September 6, 2012 7:45
Scientists from several countries have published the most detailed analysis of the functions of the human genetic code to date.
They were able to establish the functions of up to 80% of the human genome.
Until now it was thought that most of the DNA helix has no function, and the attention of researchers has focused on the 2% of the genome that are responsible for the production of proteins.
The project "Encyclopedia of DNA elements» (Encode) since 2003 more than 400 scientists from 32 laboratories in the UK, USA, Spain, Singapore and Japan.
The results of the study made public in 30 interconnected Press publications on the website logs Nature, Genome Biology and Genome Research.
Genes are small sections of DNA that contain instructions for the cells of the body on which the protein chemicals they need to synthesize.
However, most of the DNA is still considered "junk" — its purpose and poorly understood, scientists have assumed that no special features, these DNA segments do not carry.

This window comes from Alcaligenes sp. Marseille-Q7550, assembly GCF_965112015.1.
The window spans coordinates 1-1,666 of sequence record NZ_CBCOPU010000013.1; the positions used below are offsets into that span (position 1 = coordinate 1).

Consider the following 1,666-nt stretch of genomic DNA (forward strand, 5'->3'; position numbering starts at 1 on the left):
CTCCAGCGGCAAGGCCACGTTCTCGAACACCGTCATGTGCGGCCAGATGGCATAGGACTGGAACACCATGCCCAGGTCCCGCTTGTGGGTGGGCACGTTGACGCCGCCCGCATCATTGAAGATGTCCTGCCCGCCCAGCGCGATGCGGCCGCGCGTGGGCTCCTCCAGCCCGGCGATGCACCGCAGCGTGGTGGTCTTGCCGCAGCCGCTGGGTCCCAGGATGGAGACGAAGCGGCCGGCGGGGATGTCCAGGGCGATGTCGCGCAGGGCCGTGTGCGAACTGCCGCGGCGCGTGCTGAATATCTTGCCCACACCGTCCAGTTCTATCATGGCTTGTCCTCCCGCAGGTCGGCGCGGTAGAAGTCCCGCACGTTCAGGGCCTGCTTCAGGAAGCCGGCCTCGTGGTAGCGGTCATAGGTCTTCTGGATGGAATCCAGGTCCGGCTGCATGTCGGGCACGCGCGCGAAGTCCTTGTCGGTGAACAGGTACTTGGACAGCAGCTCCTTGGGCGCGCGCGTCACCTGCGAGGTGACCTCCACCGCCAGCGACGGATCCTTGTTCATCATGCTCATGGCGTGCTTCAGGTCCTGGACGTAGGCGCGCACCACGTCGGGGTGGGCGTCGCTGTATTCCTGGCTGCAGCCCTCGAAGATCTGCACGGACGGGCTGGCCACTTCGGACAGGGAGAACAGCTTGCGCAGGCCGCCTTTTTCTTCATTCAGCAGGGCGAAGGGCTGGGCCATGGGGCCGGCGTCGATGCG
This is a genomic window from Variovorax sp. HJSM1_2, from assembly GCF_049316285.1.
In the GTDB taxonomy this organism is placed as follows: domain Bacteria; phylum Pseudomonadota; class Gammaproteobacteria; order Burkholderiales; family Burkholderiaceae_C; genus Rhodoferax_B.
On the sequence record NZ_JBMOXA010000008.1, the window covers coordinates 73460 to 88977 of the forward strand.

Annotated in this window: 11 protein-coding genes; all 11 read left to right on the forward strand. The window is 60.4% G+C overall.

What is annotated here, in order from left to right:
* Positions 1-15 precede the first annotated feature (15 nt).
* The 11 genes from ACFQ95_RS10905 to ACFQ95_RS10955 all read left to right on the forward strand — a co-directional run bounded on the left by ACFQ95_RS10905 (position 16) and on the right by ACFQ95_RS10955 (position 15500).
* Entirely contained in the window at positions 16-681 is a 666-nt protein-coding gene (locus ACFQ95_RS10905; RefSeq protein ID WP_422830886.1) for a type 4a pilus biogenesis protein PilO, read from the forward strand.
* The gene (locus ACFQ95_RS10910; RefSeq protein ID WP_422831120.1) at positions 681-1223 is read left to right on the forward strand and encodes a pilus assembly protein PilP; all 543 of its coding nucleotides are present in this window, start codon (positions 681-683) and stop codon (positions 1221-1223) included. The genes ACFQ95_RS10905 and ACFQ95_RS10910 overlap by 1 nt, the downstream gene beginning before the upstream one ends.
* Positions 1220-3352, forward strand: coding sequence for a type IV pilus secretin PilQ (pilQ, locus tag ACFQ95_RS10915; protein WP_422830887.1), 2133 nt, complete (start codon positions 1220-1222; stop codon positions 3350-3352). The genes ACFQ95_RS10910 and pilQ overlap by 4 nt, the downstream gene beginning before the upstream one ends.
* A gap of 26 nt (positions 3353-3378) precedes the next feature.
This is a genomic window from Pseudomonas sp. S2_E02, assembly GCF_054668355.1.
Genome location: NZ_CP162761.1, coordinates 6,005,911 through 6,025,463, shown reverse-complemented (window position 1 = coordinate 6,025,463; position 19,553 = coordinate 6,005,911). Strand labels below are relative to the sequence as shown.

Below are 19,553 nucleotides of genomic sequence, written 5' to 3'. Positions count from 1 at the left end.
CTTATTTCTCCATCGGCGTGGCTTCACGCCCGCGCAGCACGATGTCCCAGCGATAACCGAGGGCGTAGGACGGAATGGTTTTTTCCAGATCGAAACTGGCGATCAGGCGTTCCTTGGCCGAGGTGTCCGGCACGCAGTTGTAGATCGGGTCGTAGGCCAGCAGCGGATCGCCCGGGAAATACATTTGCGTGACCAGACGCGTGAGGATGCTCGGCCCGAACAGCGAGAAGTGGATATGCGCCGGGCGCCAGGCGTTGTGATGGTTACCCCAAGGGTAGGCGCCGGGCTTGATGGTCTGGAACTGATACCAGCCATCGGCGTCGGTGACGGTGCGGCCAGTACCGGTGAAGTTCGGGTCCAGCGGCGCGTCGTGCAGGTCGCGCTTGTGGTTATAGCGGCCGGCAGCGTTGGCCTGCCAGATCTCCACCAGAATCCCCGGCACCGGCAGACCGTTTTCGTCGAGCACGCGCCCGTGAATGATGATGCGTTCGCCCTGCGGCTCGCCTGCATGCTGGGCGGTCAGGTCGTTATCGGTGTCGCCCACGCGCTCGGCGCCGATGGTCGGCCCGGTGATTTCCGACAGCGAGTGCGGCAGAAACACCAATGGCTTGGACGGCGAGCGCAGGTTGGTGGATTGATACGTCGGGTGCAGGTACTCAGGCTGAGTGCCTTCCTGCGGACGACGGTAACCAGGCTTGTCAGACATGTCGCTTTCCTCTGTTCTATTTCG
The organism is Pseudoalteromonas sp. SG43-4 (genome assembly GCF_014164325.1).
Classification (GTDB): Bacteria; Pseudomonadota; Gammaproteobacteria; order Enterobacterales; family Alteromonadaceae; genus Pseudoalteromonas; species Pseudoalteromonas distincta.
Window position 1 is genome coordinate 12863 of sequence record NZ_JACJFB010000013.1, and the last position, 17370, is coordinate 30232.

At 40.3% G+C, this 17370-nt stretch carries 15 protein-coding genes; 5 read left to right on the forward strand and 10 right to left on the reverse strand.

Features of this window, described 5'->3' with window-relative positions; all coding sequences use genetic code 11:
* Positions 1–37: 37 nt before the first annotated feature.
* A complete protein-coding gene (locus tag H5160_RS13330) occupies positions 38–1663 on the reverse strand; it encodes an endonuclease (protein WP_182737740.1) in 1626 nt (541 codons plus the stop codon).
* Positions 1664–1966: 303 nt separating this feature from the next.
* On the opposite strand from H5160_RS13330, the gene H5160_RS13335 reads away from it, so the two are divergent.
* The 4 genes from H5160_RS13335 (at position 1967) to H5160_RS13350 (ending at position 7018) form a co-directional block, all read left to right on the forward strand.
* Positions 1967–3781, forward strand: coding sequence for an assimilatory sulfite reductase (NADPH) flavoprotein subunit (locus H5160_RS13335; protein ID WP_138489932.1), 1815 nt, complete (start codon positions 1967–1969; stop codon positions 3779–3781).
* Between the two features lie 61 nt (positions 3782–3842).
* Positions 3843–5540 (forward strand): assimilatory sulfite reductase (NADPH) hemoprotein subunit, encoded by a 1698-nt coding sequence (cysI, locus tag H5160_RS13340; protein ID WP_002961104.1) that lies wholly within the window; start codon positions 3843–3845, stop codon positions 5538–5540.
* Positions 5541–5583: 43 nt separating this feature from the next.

The project Encode analyzed all three billion pairs of genes that make up the double helix of DNA.
"The term 'junk DNA' time to throw in the trash — says project leader, Dr. Yuan Birnie from the European Bioinformatics Institute in Cambridge. — From this study, it is clear that the biologically active portion of a much larger genomes than previously thought. "
For example, scientists have identified four million of so-called "switch" genes — are sections of DNA that enables or disables the cells in certain genes. "Switches" are often located far away from the gene, which they control.
"This will help our understanding of human biology. Many of our dedicated switches are connected to changes in the risk of conditions as heart disease, diabetes, mental disorders. Opens up a whole new world that scientists can explore, and it is hoped that eventually it will lead to the development of new treatments, "- says Byrne.
Scientists admit that, before the results that will feel the patients are still far away. However, as another member of the team Encode, Dr. Ian Dunham, eventually all good practice of medicine will be based on the genome map.
«Encode gives us a valuable set of research areas in order to identify the key mechanisms underlying the condition of people. On this basis it is possible to create a fundamentally new drugs or to find a new use of existing treatments, "- says Dunham.
Professor Mike Stratton, who heads the fund Sanger Institute Wellcome Trust, called the results Encode «cornerstone of human biology for many years."
"Encode project to change the way the work of many researchers, and give to those who seek to explore the origins of disease, a much better understanding of how the genetic variations impair the quality of our genome," — he said.